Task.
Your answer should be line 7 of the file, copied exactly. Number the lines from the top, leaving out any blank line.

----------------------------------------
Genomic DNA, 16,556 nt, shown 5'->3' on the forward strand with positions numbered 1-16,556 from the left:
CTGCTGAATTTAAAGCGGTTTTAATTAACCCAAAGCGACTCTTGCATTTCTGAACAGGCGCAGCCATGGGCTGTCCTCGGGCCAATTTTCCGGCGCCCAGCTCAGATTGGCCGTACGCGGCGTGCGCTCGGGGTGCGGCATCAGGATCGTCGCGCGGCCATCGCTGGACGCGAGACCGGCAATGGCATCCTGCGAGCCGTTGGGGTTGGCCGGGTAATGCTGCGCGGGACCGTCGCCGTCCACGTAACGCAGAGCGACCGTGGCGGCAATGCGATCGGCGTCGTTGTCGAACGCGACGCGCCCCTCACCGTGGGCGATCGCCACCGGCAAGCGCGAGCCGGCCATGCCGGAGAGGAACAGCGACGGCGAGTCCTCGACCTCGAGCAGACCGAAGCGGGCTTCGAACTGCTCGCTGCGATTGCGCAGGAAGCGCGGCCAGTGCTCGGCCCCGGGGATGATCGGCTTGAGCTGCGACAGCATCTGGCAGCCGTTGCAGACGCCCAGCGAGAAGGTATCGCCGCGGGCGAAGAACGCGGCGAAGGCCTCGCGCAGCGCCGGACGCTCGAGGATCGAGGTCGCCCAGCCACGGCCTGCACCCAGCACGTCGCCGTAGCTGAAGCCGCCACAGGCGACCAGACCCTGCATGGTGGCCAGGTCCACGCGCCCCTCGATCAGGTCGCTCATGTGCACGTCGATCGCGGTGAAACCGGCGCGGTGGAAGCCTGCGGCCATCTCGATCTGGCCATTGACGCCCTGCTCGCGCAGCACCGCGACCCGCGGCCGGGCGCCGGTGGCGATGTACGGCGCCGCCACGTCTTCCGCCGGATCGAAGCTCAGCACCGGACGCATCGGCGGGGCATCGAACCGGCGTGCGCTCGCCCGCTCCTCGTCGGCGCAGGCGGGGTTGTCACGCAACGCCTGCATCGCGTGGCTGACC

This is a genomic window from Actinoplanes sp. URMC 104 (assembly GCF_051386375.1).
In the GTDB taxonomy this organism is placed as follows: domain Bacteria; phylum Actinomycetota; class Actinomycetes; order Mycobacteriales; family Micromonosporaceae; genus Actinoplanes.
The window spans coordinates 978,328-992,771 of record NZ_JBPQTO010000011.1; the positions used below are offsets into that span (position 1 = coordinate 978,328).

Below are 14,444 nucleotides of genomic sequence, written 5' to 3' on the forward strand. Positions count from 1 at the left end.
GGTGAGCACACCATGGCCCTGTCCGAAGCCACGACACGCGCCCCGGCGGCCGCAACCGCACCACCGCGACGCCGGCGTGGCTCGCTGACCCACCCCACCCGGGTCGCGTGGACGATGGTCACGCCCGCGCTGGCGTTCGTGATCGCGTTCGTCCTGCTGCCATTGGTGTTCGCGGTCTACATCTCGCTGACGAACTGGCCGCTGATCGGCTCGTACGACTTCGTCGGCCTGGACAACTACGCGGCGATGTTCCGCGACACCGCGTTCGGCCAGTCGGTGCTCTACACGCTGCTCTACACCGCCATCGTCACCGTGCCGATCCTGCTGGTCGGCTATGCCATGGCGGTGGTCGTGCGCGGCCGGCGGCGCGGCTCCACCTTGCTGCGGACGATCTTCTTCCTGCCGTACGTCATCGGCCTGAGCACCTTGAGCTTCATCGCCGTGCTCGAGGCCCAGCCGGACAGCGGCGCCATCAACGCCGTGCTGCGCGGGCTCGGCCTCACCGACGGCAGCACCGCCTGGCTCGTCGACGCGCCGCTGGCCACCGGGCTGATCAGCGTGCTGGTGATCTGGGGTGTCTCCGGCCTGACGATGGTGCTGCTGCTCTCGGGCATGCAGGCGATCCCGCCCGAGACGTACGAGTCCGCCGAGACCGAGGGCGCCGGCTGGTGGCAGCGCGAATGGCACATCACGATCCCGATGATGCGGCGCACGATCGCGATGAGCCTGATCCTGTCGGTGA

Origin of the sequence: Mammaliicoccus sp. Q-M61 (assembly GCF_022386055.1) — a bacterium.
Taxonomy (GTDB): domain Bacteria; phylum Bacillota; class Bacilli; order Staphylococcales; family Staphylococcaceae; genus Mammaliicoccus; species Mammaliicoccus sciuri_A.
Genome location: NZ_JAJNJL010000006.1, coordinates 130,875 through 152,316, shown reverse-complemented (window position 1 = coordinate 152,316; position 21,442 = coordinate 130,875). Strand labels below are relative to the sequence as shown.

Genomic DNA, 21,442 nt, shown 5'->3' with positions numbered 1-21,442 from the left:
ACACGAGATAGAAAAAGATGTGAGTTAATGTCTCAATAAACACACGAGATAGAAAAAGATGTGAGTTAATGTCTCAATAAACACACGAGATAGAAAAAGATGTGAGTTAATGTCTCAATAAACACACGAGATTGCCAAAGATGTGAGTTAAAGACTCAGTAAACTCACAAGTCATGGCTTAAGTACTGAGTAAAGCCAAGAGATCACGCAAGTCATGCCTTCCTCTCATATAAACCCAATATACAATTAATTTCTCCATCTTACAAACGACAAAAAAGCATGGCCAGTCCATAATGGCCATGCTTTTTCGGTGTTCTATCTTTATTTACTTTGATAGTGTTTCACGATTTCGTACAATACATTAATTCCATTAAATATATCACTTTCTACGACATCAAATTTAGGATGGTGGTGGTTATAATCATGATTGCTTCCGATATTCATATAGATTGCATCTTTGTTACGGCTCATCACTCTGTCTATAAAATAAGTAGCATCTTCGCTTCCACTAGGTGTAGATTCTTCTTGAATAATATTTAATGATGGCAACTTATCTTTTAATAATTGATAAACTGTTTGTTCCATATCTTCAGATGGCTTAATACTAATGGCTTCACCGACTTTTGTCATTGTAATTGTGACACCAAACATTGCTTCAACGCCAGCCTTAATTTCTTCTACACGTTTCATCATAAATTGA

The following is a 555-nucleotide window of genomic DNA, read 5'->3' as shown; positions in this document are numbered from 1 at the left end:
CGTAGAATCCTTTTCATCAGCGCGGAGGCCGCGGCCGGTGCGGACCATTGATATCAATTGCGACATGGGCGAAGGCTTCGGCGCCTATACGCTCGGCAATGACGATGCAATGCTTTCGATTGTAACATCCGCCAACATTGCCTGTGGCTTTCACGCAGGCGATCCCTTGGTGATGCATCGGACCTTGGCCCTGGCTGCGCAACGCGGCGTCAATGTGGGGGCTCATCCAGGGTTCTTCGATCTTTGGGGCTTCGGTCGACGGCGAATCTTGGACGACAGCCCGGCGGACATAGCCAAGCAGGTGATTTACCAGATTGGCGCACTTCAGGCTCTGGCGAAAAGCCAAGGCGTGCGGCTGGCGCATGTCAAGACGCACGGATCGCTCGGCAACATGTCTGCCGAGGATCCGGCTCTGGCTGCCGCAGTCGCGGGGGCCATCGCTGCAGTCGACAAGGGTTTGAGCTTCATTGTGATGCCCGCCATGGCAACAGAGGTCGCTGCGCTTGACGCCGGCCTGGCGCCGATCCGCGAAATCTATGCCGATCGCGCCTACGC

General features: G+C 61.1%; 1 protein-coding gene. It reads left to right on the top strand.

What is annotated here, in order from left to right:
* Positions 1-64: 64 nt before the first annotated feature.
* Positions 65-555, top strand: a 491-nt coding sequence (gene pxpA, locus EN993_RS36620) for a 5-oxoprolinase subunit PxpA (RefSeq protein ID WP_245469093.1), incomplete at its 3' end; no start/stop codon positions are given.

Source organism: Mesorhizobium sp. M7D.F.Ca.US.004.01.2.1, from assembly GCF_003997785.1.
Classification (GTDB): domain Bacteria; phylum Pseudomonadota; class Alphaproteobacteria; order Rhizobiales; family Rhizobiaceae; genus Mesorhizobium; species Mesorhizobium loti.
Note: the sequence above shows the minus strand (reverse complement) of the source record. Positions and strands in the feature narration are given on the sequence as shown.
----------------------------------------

GGTGAGCACACCATGGCCCTGTCCGAAGCCACGACACGCGCCCCGGCGGCCGCAACCGCACCACCGCGACGCCGGCGTGGCTCGCTGACCCACCCCACCCGGGTCGCGTGGACGATGGTCACGCCCGCGCTGGCGTTCGTGATCGCGTTCGTCCTGCTGCCATTGGTGTTCGCGGTCTACATCTCGCTGACGAACTGGCCGCTGATCGGCTCGTACGACTTCGTCGGCCTGGACAACTACGCGGCGATGTTCCGCGACACCGCGTTCGGCCAGTCGGTGCTCTACACGCTGCTCTACACCGCCATCGTCACCGTGCCGATCCTGCTGGTCGGCTATGCCATGGCGGTGGTCGTGCGCGGCCGGCGGCGCGGCTCCACCTTGCTGCGGACGATCTTCTTCCTGCCGTACGTCATCGGCCTGAGCACCTTGAGCTTCATCGCCGTGCTCGAGGCCCAGCCGGACAGCGGCGCCATCAACGCCGTGCTGCGCGGGCTCGGCCTCACCGACGGCAGCACCGCCTGGCTCGTCGACGCGCCGCTGGCCACCGGGCTGATCAGCGTGCTGGTGATCTGGGGTGTCTCCGGCCTGACGATGGTGCTGCTGCTCTCGGGCATGCAGGCGATCCCGCCCGAGACGTACGAGTCCGCCGAGACCGAGGGCGCCGGCTGGTGGCAGCGCGAATGGCACATCACGATCCCGATGATGCGGCGCACGATCGCGATGAGCCTGATCCTGTCGGTGA